Editor's Note: Anna Cruz works with LD Products to promote sensory branding through multi-sensory marketing. Today she joins us with an exciting overview of the reasons why businesses should take sensory marketing seriously, and how to do it.
Sensory branding involves curating a powerful physical connection to a product or brand by engaging the senses of prospective customers on every level. Since a growing number of consumers search for experiences and emotions that go beyond the mundane, more advertisers try to incorporate sensory cues on branded media with multisensory marketing.
According to research commissioned by brand consultant Martin Lindstrom, media that appeals to more than three senses can increase brand impact and engagement by over 70 percent. That may seem like a big number, but it makes a lot of sense when you consider how we're wired. In recent years, researchers studying the human brain discovered several new ways that senses - especially smell - are tied to memory and emotional experience. Harvard Business School cites research on pencils treated with tea-tree oil: respondents were given treated pencils and untreated pencils, and asked two weeks later to recollect specifics about each. The researchers found that,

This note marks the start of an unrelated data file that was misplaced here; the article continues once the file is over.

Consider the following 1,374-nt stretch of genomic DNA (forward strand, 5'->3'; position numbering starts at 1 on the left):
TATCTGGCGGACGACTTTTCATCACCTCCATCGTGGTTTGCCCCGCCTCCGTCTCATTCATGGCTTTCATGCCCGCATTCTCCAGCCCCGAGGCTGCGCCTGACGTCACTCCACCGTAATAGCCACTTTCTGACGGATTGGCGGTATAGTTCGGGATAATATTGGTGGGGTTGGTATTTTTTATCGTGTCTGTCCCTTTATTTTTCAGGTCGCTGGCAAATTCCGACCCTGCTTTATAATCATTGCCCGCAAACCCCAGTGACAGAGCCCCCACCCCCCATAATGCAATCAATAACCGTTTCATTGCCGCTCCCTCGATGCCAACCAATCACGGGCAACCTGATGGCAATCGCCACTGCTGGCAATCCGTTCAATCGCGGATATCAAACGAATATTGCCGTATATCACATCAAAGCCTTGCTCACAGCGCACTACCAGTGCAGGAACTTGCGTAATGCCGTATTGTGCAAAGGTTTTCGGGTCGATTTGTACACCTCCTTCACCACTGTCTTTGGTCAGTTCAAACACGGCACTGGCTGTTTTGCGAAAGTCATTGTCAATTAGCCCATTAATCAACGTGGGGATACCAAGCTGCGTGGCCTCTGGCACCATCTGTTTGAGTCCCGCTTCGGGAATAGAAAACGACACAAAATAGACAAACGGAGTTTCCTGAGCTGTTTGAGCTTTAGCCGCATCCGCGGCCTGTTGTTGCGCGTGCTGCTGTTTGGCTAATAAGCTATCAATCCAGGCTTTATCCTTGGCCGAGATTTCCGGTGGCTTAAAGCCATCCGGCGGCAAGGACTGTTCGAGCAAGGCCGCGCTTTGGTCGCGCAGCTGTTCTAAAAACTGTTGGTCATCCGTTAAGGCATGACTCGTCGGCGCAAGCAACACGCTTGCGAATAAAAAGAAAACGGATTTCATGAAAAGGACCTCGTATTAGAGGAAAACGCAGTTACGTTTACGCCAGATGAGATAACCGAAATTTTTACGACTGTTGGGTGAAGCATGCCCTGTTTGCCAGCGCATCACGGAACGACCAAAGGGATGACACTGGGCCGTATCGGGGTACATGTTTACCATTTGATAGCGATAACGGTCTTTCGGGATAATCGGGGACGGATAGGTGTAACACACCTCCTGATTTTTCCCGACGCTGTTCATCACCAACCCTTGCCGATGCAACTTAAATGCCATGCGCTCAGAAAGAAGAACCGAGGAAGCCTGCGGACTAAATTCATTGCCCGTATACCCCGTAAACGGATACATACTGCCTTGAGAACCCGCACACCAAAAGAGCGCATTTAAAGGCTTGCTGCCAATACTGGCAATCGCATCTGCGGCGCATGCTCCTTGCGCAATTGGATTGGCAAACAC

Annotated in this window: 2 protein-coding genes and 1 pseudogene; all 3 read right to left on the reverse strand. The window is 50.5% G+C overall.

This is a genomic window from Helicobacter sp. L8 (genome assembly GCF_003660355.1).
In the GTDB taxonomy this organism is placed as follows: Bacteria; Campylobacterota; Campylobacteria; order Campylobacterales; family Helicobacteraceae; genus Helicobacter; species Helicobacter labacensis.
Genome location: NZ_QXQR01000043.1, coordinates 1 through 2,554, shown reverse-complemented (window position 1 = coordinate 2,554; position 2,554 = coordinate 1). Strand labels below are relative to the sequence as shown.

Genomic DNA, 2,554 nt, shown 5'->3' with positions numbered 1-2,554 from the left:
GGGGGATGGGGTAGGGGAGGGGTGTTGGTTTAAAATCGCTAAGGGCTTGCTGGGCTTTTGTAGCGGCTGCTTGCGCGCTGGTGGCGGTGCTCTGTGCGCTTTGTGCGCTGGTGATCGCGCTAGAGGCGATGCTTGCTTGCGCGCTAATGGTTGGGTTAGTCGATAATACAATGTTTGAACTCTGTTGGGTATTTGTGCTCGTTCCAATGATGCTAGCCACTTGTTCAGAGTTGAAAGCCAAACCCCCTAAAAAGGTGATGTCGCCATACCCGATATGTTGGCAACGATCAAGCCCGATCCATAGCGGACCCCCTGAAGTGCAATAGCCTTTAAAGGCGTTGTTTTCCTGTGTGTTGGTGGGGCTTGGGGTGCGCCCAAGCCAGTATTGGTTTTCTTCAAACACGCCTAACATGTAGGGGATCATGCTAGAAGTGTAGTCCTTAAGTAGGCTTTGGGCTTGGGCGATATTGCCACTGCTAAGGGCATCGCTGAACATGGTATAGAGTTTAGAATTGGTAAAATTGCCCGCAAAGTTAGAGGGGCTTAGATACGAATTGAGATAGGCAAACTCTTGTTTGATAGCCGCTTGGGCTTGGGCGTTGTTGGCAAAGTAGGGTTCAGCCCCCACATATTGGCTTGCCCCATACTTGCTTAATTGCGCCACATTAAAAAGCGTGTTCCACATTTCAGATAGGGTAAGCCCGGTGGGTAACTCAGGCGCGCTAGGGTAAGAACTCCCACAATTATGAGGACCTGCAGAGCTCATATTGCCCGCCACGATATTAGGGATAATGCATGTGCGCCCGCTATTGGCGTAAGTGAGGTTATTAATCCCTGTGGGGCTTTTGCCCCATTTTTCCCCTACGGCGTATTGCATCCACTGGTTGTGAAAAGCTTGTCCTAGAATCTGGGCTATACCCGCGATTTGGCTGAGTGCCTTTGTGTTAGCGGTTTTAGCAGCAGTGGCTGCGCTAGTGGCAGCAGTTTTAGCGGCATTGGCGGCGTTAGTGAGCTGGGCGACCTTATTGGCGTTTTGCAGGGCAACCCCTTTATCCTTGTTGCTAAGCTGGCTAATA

"those given unscented pencils experienced a 73% decline in the information they could recall two weeks later, [while] subjects given tea-tree-scented pencils experienced a decline of only 8%."
There’s one important element that subjects tended to remember: brand name.